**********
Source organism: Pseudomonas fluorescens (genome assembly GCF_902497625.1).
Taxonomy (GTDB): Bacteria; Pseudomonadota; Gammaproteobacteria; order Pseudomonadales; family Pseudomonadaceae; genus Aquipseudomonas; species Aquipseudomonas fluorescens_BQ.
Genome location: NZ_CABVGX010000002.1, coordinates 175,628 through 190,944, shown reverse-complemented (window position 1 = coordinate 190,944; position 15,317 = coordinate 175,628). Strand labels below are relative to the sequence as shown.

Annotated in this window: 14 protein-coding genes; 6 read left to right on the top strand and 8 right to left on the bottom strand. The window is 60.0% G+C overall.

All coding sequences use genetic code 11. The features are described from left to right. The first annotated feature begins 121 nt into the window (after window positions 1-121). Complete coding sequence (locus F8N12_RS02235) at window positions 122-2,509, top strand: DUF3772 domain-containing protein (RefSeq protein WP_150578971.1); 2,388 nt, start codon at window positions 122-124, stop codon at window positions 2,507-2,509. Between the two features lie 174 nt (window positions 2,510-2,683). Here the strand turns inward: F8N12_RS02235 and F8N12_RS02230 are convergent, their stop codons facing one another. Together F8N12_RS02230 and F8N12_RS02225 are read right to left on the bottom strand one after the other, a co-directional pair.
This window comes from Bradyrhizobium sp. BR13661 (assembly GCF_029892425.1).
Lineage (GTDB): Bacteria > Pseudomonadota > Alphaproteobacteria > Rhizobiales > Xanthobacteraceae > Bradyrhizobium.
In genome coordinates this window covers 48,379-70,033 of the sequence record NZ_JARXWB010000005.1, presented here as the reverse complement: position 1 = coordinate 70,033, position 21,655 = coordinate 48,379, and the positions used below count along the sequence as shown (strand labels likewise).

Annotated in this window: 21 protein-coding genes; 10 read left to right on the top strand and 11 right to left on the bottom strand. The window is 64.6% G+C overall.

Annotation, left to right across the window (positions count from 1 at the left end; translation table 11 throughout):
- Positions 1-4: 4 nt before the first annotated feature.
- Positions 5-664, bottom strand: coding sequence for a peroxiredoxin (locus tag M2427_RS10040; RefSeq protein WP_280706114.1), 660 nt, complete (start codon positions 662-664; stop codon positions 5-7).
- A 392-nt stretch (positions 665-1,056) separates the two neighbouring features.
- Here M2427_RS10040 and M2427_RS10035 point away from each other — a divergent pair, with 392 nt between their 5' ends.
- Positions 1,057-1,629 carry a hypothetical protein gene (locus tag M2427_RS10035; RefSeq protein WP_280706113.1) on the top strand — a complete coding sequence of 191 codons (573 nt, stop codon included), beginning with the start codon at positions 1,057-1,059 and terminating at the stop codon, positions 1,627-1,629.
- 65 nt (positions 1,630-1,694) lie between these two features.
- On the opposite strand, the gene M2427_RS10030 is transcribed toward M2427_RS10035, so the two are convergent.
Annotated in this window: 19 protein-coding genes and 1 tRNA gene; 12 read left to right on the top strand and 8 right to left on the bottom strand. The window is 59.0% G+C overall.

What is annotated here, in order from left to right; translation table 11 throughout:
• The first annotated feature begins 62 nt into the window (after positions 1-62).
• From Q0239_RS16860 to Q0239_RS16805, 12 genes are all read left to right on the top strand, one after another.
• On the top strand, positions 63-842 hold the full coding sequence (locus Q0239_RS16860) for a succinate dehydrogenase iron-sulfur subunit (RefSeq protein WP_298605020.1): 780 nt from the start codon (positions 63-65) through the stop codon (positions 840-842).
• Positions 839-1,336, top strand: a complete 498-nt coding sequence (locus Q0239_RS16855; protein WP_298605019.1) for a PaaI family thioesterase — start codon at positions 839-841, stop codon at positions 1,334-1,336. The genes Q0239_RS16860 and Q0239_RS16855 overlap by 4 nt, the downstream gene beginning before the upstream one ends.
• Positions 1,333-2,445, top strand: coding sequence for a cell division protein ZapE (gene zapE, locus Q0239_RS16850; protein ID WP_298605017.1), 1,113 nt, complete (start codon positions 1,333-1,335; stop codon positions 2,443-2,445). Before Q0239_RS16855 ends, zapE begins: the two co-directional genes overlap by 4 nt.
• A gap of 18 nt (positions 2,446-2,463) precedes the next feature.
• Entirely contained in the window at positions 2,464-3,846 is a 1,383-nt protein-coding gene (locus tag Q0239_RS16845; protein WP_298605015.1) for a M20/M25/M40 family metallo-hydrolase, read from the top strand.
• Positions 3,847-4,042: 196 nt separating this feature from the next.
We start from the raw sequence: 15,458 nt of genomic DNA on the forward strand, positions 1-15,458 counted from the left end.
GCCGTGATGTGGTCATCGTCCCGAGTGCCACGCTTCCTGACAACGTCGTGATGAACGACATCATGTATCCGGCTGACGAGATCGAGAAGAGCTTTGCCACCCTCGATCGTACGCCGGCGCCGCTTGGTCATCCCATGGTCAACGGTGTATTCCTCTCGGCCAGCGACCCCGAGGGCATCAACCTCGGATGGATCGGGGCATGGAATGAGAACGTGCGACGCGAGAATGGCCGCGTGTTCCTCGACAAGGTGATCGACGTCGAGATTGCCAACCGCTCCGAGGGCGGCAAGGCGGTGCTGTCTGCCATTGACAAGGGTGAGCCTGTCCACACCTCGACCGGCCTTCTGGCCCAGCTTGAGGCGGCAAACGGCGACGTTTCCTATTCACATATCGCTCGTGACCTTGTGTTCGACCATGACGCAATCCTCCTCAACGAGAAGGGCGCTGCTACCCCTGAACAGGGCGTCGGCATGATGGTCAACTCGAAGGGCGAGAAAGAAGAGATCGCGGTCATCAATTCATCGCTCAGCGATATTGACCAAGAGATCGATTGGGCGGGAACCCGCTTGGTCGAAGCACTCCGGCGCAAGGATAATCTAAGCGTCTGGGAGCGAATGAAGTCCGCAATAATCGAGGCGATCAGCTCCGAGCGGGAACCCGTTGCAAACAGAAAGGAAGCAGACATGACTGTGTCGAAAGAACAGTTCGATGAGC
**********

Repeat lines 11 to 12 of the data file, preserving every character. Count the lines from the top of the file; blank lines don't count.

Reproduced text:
- Positions 1-4: 4 nt before the first annotated feature.
- Positions 5-664, bottom strand: coding sequence for a peroxiredoxin (locus tag M2427_RS10040; RefSeq protein WP_280706114.1), 660 nt, complete (start codon positions 662-664; stop codon positions 5-7).